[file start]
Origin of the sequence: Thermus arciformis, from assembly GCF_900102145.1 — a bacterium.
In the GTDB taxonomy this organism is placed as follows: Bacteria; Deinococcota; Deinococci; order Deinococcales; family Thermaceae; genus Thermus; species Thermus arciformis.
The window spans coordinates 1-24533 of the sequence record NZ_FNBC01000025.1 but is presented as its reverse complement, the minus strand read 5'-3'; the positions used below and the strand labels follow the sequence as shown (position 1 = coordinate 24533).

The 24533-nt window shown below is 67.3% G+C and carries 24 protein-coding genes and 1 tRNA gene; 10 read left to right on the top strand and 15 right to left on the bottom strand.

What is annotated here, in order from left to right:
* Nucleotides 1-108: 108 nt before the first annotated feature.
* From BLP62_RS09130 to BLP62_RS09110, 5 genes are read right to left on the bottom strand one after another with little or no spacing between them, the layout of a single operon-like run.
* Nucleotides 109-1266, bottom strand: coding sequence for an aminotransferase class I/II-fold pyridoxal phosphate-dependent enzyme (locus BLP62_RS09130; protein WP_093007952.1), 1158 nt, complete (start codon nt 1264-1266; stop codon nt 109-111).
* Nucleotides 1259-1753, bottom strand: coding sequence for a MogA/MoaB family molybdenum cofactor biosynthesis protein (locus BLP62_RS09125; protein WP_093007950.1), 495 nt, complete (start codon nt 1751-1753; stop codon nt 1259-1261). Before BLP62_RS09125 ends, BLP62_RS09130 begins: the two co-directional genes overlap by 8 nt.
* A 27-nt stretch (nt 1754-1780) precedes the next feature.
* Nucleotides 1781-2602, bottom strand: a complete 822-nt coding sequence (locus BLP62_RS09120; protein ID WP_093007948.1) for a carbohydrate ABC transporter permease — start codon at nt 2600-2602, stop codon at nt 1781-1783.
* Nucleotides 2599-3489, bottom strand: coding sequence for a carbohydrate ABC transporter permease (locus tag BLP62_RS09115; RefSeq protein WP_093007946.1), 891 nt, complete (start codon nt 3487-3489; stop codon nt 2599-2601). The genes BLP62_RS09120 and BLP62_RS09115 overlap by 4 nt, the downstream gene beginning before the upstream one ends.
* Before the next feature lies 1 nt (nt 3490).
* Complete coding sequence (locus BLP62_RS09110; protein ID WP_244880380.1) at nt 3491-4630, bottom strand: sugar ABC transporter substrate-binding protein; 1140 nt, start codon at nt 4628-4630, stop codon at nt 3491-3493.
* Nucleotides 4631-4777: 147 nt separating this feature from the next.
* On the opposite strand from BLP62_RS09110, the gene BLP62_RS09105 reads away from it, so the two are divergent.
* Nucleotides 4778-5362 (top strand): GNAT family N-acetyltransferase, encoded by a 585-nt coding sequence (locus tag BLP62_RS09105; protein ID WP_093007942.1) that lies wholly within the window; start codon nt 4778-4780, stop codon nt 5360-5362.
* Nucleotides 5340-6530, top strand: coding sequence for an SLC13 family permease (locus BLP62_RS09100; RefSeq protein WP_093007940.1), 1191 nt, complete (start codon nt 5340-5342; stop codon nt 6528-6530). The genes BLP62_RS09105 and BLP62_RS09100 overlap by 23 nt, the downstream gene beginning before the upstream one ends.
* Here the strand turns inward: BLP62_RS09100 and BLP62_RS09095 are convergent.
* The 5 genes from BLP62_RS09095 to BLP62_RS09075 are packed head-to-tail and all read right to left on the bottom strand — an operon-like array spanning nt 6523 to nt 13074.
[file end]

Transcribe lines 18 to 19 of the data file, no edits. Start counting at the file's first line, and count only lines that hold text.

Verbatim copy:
* Nucleotides 5340-6530, top strand: coding sequence for an SLC13 family permease (locus BLP62_RS09100; RefSeq protein WP_093007940.1), 1191 nt, complete (start codon nt 5340-5342; stop codon nt 6528-6530). The genes BLP62_RS09105 and BLP62_RS09100 overlap by 23 nt, the downstream gene beginning before the upstream one ends.
* Here the strand turns inward: BLP62_RS09100 and BLP62_RS09095 are convergent.